Zentrum für Virtuelles Engineering in Stuttgart, Germany
When the “Zentrum für Virtuelles Engineering” ZVE opened in Stuttgart just over a year ago, we saw how Fraunhofer IAO had combined laboratory and office areas to create an architectural eye-catcher. A new publication provides insight into the innovative story of how this research building came about and features striking pictures that acknowledge its remarkable architecture and sustainability.
In creating the ZVE, Fraunhofer IAO has created a house of knowledge work in which Fraunhofer scientists can conduct interdisciplinary research relating to workplace design, future mobility, visual technologies and digital engineering. But it is more than its spectacular architecture that makes this one-year-old laboratory building stand out: the laboratory and office areas are designed to encourage new ideas, giving the Fraunhofer scientists a truly first-rate research facility.
Packed with pictures, interviews and a wealth of background information, the new book tells the ZVE’s whole story, taking the reader from the initial vision through planning and construction and on to the hive of activity that its laboratory and office areas are today. Impressive photos of the interior and exterior illustrate the research building’s unconventional architecture that mirrors the innovative power of the Fraunhofer scientists. The contoured lines of the building’s exterior bear the unmistakable signature of star architect Ben van Berkel, founder of Amsterdam-based architecture firm UNStudio, whose previous projects include designing the Mercedes Benz Museum in Stuttgart. In the new book, van Berkel recalls with excitement the ZVE’s remarkable evolution in walk-through 3D simulations: “Creating a virtual interior view of the designed rooms is something that used to take weeks; now it’s done in seconds, at the touch of a button.”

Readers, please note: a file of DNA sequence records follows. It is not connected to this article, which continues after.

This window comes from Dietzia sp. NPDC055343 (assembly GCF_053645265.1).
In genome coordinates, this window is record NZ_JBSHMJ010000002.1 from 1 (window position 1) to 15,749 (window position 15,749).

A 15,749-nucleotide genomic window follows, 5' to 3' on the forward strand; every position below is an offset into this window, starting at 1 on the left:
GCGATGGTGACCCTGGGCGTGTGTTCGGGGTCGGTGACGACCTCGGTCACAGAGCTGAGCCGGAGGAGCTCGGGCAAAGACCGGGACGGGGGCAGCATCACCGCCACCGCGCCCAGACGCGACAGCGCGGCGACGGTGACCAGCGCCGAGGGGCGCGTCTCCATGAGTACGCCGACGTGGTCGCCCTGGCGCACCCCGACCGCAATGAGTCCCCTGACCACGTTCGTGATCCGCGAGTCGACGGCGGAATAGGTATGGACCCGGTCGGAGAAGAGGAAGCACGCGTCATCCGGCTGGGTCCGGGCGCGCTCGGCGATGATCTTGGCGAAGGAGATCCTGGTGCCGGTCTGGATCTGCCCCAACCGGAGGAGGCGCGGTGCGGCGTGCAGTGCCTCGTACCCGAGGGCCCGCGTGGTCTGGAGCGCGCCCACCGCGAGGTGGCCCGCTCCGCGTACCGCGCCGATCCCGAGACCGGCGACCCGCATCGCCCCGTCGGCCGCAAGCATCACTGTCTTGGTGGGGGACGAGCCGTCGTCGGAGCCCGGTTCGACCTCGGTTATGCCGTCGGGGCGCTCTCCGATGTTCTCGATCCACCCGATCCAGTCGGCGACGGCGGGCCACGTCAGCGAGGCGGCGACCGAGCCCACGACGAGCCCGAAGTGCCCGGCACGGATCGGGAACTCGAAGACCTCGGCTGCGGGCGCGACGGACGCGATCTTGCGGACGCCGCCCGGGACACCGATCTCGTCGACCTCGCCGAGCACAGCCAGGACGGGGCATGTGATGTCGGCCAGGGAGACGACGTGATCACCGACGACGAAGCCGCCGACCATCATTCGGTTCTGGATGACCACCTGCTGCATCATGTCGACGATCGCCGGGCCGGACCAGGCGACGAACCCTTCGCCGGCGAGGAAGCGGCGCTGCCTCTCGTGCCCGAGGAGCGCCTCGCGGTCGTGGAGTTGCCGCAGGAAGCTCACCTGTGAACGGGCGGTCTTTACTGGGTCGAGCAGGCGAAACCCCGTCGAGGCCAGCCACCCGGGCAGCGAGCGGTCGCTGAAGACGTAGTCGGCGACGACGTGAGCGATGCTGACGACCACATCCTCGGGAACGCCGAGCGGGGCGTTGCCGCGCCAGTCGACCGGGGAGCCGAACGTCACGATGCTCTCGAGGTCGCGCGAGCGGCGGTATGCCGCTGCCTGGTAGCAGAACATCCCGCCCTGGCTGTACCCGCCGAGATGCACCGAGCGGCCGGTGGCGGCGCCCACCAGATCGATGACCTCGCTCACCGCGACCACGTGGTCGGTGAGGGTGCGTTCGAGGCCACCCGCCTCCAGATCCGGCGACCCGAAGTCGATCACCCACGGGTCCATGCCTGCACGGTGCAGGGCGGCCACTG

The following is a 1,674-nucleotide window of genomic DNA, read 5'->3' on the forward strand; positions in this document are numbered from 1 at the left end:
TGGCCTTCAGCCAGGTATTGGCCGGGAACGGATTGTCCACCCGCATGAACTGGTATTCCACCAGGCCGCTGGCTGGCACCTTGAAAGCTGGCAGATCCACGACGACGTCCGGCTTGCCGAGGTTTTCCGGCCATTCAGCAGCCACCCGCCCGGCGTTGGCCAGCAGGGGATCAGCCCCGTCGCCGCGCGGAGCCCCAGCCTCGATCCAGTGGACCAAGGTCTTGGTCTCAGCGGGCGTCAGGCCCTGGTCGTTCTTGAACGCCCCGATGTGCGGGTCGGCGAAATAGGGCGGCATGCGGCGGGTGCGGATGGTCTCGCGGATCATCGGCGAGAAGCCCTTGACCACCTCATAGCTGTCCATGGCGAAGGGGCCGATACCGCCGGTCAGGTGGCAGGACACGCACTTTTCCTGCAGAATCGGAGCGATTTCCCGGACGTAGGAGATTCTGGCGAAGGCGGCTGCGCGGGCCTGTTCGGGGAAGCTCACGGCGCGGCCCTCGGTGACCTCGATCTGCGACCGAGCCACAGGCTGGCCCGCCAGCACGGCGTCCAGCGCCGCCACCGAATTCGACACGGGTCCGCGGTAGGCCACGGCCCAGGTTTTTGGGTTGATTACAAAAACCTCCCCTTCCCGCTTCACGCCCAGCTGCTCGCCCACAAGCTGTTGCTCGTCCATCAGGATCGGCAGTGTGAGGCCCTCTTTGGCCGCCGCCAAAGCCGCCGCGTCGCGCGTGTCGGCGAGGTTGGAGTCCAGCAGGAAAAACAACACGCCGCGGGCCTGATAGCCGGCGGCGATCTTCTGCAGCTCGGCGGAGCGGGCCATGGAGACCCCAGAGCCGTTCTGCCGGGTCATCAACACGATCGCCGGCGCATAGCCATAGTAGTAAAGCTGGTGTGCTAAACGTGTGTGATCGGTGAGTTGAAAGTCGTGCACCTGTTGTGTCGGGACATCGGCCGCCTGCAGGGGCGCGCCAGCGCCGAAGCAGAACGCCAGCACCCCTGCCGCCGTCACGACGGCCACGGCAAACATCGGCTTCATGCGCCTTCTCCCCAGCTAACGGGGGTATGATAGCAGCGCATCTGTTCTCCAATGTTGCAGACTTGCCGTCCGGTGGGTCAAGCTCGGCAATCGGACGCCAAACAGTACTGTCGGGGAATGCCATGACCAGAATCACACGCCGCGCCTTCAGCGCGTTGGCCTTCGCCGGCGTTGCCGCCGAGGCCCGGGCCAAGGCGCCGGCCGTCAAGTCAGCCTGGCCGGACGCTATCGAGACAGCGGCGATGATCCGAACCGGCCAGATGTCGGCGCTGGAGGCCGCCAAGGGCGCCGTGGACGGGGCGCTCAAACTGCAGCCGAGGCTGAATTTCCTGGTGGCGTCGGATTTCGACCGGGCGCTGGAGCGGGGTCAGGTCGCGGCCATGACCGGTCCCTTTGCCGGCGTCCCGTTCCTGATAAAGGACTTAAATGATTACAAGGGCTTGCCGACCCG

For scientists at Fraunhofer IAO, planning and building the ZVE was a research project in itself. Interdisciplinary project teams supported architects and planners as they worked to implement the vision of an innovation-stimulating work environment flowing seamlessly from office space to research laboratories and testing and demonstration areas. This novel layout allowed the scientists to put their latest insights into practice and provides them with a location in which to experience and shape the future of work itself.
An entire chapter of the book has been devoted to the topic of sustainability. The ZVE is one of the few buildings in Germany to have been awarded a gold certificate by the German Sustainable Building Council (DGNB) in recognition of its innovative contribution to energy efficiency and sustainability. Alongside the purely technical aspects of how the ZVE is constructed, the book also contains fascinating pictures of the laboratories and the topics being researched there.
Juliane Segedi | Fraunhofer-Institut
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